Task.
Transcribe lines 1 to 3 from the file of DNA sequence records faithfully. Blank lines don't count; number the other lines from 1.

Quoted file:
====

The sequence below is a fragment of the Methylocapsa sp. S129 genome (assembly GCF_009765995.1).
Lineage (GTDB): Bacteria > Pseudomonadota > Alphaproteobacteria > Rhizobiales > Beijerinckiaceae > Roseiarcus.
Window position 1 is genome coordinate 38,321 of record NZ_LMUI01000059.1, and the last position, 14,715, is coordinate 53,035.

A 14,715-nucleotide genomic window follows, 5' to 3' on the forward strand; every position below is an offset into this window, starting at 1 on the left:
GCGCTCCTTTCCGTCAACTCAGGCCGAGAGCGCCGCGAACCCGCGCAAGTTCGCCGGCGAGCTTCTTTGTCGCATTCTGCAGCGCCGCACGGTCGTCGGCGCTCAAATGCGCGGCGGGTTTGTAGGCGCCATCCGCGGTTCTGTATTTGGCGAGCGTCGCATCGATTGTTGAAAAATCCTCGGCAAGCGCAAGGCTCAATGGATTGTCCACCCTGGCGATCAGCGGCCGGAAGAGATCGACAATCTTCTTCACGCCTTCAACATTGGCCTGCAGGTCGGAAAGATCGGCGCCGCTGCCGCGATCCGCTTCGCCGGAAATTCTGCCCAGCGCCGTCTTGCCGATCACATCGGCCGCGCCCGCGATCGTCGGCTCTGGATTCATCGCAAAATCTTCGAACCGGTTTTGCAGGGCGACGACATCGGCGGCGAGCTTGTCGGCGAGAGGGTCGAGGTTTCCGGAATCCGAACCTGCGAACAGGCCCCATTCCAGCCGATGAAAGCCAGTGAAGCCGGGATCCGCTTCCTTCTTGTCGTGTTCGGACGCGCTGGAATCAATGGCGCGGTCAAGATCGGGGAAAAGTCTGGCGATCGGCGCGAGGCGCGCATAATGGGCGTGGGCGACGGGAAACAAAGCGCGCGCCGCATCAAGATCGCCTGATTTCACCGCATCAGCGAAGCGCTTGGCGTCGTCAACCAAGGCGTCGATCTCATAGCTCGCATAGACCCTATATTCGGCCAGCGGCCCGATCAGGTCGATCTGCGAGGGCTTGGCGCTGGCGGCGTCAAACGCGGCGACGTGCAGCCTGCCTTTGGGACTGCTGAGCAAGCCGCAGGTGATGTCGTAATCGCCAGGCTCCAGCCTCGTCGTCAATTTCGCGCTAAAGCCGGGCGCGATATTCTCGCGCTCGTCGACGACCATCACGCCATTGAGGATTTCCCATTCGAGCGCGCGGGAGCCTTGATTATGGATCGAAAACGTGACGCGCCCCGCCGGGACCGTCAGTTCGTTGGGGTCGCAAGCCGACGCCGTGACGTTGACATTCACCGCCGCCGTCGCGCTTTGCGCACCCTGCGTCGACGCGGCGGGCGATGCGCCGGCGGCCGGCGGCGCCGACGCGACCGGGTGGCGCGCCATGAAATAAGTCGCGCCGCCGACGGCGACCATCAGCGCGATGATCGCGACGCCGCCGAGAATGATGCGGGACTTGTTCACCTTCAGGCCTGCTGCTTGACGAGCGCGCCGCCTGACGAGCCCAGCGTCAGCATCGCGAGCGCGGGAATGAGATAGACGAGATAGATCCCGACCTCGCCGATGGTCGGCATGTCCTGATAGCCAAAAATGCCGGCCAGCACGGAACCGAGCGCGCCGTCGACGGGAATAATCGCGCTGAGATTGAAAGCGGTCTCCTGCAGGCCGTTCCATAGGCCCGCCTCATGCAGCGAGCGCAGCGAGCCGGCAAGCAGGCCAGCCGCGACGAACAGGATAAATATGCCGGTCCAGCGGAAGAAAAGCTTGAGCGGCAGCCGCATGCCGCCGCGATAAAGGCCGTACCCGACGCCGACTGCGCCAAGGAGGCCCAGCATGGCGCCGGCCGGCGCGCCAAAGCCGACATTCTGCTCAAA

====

The sequence below is a fragment of the Methylocapsa sp. S129 genome (assembly GCF_009765995.1).
Lineage (GTDB): Bacteria > Pseudomonadota > Alphaproteobacteria > Rhizobiales > Beijerinckiaceae > Roseiarcus.
Window position 1 is genome coordinate 38,321 of record NZ_LMUI01000059.1, and the last position, 14,715, is coordinate 53,035.